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Martin Van Buren by Ted Widmer

I have yet to give up on a book in my project, but it finally happened with Martin Van Buren. The unfortunate pairing of the first president I wasn’t particularly interested in with a dry, fairly academic biography written in the 1980s finally did me in. The offending tome was Martin Van Buren and the American Political System by Donald Cole and…I just couldn’t do it.

I got through about 50 pages but there was such a flurry of politicians, events, bills and minor details that I just wasn’t learning anything about the man other than obscure ephemera. It was sheer drudgery, and unlike John Quincy Adams, my capacity for it is limited.

And so, I set the book down and faced with a dearth of others to choose from (Van Buren doesn’t elicit the kind of prolific authorship as, say, Abe Lincoln) I settled on my first foray into The American Presidents series. This series of books will no doubt be familiar to anyone endeavoring to read a biography of every executive office-holder as I am. Edited by Arthur Schlesinger Jr. and Sean Wilentz, the ongoing effort aims to offer up concise yet substantive accounts of every US president.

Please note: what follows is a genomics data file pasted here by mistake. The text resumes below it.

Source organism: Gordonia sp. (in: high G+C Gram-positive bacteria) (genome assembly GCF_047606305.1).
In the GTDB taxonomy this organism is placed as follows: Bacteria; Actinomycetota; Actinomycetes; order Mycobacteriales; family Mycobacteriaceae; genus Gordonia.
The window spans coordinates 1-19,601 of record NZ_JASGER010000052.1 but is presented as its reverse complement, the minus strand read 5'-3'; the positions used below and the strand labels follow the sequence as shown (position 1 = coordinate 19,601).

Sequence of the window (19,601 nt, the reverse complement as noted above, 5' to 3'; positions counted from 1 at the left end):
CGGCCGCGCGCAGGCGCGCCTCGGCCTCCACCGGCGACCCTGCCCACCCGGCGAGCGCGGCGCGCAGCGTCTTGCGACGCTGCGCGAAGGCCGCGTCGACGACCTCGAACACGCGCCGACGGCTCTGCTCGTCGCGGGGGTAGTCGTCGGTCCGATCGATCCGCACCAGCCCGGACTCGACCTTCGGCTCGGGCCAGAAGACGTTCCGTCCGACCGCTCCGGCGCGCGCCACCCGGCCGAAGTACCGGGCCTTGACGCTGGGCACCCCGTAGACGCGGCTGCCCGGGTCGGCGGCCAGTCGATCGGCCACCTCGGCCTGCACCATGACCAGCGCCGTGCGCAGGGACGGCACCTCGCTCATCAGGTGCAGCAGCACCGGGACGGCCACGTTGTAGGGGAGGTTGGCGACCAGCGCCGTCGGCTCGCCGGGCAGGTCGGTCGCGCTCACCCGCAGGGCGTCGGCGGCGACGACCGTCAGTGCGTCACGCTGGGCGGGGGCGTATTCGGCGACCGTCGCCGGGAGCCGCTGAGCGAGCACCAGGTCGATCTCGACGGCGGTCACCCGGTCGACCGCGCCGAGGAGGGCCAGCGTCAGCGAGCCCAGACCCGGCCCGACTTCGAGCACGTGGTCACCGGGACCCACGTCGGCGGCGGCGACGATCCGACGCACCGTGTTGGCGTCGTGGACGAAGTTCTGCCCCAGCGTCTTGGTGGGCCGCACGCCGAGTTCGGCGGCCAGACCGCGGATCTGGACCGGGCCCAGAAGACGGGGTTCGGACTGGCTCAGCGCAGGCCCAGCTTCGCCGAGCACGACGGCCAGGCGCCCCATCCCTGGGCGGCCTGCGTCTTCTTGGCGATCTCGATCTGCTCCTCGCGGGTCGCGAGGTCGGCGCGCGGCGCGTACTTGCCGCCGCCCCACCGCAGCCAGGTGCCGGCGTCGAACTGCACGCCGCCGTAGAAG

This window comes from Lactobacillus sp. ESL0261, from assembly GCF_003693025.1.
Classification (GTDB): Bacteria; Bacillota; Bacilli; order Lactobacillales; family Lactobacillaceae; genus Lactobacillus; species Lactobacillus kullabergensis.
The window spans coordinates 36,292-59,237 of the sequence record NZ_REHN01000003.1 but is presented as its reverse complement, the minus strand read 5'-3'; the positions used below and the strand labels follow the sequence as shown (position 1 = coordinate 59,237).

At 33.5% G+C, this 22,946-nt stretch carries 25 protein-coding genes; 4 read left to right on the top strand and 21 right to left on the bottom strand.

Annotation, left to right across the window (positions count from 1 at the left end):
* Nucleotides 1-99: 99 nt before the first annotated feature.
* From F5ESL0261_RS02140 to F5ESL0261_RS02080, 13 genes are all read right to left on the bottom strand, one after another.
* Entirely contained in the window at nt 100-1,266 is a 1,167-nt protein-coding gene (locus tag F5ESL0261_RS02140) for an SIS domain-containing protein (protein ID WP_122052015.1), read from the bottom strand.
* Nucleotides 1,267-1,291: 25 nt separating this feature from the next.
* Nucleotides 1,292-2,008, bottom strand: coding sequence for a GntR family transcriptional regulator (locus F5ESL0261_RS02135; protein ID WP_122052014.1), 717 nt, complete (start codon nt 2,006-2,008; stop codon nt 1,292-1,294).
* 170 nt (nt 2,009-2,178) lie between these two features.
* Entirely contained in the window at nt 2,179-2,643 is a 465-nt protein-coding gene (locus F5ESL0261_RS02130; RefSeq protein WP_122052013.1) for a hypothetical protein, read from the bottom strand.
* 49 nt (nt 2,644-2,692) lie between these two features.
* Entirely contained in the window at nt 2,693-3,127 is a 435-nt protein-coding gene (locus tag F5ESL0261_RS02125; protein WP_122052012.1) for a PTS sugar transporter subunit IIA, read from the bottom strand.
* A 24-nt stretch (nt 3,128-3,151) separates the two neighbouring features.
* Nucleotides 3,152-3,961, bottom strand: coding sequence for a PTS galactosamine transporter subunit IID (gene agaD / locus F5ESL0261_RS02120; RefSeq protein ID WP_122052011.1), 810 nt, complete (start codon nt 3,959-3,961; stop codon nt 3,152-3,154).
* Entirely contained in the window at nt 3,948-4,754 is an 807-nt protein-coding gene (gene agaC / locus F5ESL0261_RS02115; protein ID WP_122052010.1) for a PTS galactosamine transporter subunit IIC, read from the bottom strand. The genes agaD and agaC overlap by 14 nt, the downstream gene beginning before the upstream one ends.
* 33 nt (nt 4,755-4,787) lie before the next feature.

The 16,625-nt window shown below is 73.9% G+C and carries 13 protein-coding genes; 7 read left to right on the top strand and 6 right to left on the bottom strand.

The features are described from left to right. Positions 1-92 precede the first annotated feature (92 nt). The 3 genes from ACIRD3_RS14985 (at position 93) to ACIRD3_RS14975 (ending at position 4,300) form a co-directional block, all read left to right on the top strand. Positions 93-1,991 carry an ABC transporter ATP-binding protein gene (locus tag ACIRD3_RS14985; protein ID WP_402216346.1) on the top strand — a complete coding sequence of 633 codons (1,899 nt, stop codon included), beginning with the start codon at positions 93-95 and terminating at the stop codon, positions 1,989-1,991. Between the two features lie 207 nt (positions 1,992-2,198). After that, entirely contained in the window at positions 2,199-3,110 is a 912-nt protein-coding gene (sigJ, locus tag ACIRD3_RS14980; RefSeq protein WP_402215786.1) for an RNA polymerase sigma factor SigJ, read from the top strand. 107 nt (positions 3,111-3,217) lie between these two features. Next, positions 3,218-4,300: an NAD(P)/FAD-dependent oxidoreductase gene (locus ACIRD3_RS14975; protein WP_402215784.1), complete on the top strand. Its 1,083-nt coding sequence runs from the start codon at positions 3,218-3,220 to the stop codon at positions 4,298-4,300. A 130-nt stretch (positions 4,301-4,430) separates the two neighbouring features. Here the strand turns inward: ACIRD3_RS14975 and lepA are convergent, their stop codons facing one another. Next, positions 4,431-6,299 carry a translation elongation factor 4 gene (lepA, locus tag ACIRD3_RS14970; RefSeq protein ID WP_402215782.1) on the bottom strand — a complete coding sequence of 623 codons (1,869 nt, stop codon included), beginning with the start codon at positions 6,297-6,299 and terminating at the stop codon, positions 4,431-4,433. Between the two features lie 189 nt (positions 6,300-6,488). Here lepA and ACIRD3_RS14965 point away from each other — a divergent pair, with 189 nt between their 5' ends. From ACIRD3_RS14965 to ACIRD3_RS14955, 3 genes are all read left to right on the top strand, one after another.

Ted Widmer’s contribution weighs in at a very manageable 189 pages and yet I almost immediately felt as if I was learning a lot about the Little Magician due to Widmer’s broader approach. Of course, like Jackson, I had already read quite a bit about Van Buren by this time as he features extensively in What Hath God Wrought, The Life of Andrew Jackson, and even makes occasional appearances in Wedding of the Waters (where he featured as a constant thorn in the side of Erie Canal-booster DeWitt Clinton.)

My initial impressions of Van Buren from previous readings was a of a soulless politician who cared for nothing other than his own advancement (he was against the canal before he was for it, for instance.) Even his courting and electioneering for Andrew Jackson reeked of careerism more than principle so I was prepared to come away from Widmer’s book with a sour taste in my mouth. And yet…

Every president I’ve encountered so far reveals men who are multi-faceted and difficult to either venerate or outright detest. Each of them has qualities that are admirable and loathsome (other than the Adams’, they’ve all been slaveholders for instance), but I’ve come away with grudging admiration even for those, like Jackson, that I was prepared to dislike. Van Buren was no exception. In fact, in many ways, he’s the most likable chief executive I’ve met thus far.

Born in Kinderhook, NY to Dutch-American parents, Van Buren holds the distinction of being the only American president to speak English as a second language. Interestingly, he’s also the first president born as an American citizen (as opposed to a subject of the British empire.)